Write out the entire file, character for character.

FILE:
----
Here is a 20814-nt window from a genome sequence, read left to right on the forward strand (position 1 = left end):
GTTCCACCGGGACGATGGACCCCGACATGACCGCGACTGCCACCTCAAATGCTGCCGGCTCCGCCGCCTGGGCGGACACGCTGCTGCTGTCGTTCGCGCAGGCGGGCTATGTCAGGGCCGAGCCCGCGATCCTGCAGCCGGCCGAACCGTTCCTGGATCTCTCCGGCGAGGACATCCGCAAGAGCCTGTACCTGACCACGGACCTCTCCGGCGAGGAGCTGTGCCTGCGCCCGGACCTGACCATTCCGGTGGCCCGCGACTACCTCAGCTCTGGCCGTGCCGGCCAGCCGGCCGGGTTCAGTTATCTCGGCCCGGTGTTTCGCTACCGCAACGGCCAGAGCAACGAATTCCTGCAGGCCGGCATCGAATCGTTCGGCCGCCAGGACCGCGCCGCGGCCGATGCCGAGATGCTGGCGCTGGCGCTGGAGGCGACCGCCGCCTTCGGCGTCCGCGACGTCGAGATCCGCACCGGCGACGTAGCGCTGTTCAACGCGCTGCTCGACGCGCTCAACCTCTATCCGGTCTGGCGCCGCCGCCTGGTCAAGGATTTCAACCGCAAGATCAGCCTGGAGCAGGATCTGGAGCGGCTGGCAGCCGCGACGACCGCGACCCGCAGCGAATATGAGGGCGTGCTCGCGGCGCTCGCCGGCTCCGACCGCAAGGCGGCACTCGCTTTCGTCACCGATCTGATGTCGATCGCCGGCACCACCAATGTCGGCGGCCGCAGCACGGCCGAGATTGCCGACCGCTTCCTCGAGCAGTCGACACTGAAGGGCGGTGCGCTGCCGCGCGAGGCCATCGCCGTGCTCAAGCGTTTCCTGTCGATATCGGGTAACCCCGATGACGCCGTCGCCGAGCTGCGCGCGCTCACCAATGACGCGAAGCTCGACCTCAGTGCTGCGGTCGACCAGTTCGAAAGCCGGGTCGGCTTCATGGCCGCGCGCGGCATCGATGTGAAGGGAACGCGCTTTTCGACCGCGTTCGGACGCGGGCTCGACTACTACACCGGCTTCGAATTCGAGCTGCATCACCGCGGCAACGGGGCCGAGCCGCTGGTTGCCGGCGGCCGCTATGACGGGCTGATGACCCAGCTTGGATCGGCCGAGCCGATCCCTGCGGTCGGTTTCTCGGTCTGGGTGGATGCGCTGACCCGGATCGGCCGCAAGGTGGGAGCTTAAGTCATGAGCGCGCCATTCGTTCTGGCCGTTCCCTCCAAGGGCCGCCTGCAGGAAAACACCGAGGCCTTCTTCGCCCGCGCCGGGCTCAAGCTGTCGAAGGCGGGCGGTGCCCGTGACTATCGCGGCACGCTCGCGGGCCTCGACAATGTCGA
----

Here is a 20814-nt window from a genome sequence, read left to right on the forward strand (position 1 = left end):
GTTCCACCGGGACGATGGACCCCGACATGACCGCGACTGCCACCTCAAATGCTGCCGGCTCCGCCGCCTGGGCGGACACGCTGCTGCTGTCGTTCGCGCAGGCGGGCTATGTCAGGGCCGAGCCCGCGATCCTGCAGCCGGCCGAACCGTTCCTGGATCTCTCCGGCGAGGACATCCGCAAGAGCCTGTACCTGACCACGGACCTCTCCGGCGAGGAGCTGTGCCTGCGCCCGGACCTGACCATTCCGGTGGCCCGCGACTACCTCAGCTCTGGCCGTGCCGGCCAGCCGGCCGGGTTCAGTTATCTCGGCCCGGTGTTTCGCTACCGCAACGGCCAGAGCAACGAATTCCTGCAGGCCGGCATCGAATCGTTCGGCCGCCAGGACCGCGCCGCGGCCGATGCCGAGATGCTGGCGCTGGCGCTGGAGGCGACCGCCGCCTTCGGCGTCCGCGACGTCGAGATCCGCACCGGCGACGTAGCGCTGTTCAACGCGCTGCTCGACGCGCTCAACCTCTATCCGGTCTGGCGCCGCCGCCTGGTCAAGGATTTCAACCGCAAGATCAGCCTGGAGCAGGATCTGGAGCGGCTGGCAGCCGCGACGACCGCGACCCGCAGCGAATATGAGGGCGTGCTCGCGGCGCTCGCCGGCTCCGACCGCAAGGCGGCACTCGCTTTCGTCACCGATCTGATGTCGATCGCCGGCACCACCAATGTCGGCGGCCGCAGCACGGCCGAGATTGCCGACCGCTTCCTCGAGCAGTCGACACTGAAGGGCGGTGCGCTGCCGCGCGAGGCCATCGCCGTGCTCAAGCGTTTCCTGTCGATATCGGGTAACCCCGATGACGCCGTCGCCGAGCTGCGCGCGCTCACCAATGACGCGAAGCTCGACCTCAGTGCTGCGGTCGACCAGTTCGAAAGCCGGGTCGGCTTCATGGCCGCGCGCGGCATCGATGTGAAGGGAACGCGCTTTTCGACCGCGTTCGGACGCGGGCTCGACTACTACACCGGCTTCGAATTCGAGCTGCATCACCGCGGCAACGGGGCCGAGCCGCTGGTTGCCGGCGGCCGCTATGACGGGCTGATGACCCAGCTTGGATCGGCCGAGCCGATCCCTGCGGTCGGTTTCTCGGTCTGGGTGGATGCGCTGACCCGGATCGGCCGCAAGGTGGGAGCTTAAGTCATGAGCGCGCCATTCGTTCTGGCCGTTCCCTCCAAGGGCCGCCTGCAGGAAAACACCGAGGCCTTCTTCGCCCGCGCCGGGCTCAAGCTGTCGAAGGCGGGCGGTGCCCGTGACTATCGCGGCACGCTCGCGGGCCTCGACAATGTCGA